HCPLive

Dr. Edward Magaziner on Treating Chronic Pain Conditions with Botox

$shareThis$

Edward Magaziner, MD, CEO, New Jersey Interventional Pain Society, Assistant Professor, New York Medical College, Clinical Professor, Robert Wood Johnson University Dept. of Anesthesia and PM&R, Medical Director, Center for Spine, Sports, Pain Management, and Orthopedic Regenerative Medicine, North Brunswick, NJ, details the chronic pain conditions he has successfully treated with Botox (onabotulinumtoxinA).

Aside from the drug's well-known cosmetic indications and its effectiveness in treating chronic migraine, Magaziner says Botox can be helpful in treating patients with chronic spasms and chronic nerve pain. For the latter group, Magaziner notes clinical studies have shown Botox injected in a grid-like fashion over the vicinity of a painful nerve decreases "some of the central sensitization that can occur after chronic nerve conditions." For chronic spasms, pain management physicians can inject Botox in the motor end-plate of a patient's muscle fiber to relieve spasticity caused by stroke or spinal cord injury, or to relax neck muscles and stop spasms in torticollis, Magaziner says.

"For people that have just some terrible spasms  who are not getting better through the use of physical therapy, massage, acupuncture, or some of the other techniques we use — when I have a last resort situation, I can always refer to Botox," Magaziner says.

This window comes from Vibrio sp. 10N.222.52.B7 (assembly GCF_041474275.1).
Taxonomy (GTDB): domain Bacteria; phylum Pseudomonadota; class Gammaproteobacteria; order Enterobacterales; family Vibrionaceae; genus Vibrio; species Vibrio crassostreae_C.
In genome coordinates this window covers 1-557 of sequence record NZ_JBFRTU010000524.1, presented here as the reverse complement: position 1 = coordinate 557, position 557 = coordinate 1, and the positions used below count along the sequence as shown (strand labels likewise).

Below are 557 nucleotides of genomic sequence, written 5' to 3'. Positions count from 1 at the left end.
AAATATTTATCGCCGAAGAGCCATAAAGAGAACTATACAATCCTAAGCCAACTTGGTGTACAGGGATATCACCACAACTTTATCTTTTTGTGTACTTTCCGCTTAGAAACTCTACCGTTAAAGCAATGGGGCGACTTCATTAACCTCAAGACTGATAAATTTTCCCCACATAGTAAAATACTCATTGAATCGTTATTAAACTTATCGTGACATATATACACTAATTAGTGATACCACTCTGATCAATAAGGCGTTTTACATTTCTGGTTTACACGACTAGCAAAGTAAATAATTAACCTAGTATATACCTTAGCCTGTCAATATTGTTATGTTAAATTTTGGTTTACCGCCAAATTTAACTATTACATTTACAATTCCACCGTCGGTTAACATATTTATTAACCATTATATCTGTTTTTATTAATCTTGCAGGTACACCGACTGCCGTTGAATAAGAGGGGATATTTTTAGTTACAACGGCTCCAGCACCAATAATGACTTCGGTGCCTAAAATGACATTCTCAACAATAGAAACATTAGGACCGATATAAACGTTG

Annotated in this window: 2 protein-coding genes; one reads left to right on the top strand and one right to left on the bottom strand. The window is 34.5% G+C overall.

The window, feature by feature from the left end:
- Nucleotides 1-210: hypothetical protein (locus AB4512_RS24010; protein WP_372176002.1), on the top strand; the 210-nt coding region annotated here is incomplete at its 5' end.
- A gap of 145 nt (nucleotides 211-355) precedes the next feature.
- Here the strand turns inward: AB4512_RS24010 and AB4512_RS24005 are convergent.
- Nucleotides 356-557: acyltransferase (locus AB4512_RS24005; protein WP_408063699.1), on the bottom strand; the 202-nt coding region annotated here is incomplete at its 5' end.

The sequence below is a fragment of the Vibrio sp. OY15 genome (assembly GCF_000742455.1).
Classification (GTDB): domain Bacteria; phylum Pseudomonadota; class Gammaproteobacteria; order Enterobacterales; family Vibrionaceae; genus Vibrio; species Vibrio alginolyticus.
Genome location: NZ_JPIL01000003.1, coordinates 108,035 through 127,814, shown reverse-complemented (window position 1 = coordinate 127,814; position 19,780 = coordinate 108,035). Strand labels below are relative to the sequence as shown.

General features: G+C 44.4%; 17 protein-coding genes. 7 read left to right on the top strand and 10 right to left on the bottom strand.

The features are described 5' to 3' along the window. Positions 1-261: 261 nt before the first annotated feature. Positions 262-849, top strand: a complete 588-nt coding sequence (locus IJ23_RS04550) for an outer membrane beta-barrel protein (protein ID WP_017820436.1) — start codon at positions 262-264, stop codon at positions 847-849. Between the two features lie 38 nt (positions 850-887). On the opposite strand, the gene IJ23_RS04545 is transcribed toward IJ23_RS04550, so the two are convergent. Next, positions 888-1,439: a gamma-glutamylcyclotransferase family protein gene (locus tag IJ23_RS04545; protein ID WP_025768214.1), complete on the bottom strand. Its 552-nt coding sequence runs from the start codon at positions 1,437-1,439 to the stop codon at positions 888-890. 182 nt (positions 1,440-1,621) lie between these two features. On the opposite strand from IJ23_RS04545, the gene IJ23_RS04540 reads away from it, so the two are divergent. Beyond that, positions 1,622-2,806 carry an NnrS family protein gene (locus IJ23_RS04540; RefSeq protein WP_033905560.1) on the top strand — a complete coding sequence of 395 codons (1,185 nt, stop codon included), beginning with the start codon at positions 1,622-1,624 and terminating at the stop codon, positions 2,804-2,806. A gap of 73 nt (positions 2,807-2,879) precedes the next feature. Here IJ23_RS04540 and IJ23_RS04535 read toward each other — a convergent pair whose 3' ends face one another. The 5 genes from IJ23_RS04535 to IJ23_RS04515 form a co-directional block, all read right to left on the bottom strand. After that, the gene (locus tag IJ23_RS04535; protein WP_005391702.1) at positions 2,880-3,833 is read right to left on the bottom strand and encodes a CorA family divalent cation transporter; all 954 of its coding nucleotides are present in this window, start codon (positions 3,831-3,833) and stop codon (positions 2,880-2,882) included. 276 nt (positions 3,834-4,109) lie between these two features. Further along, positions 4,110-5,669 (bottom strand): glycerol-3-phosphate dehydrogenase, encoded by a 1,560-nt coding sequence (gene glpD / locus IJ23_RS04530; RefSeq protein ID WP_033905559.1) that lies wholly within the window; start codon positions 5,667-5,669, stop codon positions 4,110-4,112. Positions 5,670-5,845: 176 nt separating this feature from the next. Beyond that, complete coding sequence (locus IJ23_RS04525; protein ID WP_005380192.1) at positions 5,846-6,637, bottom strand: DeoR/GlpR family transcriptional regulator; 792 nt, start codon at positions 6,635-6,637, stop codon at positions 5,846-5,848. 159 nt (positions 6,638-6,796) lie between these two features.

Most Popular

Recommended Reading

Flare ups from rheumatoid arthritis can increase the risk factors for cardiovascular diseases, according to research from the Mayo Clinic.
A common concern of expectant parents is what can increase the likelihood of their children being diagnosed with autism. A recent study found a link between exposure to gestational diabetes and autism risk.
Soligenix, Inc., a late-stage biopharmaceutical company, recently announced that the US Food and Drug Administration (FDA) authorized a pivotal Phase 3 clinical trial to assess the efficacy of novel drug SGX203, a pediatric Crohn’s disease (CD) therapy.
Osteoarthritis (OA) patients may have an effective new treatment to look forward to following the development of self-donated fat cell therapy.
$vacMongoViewPlus$ $vAR$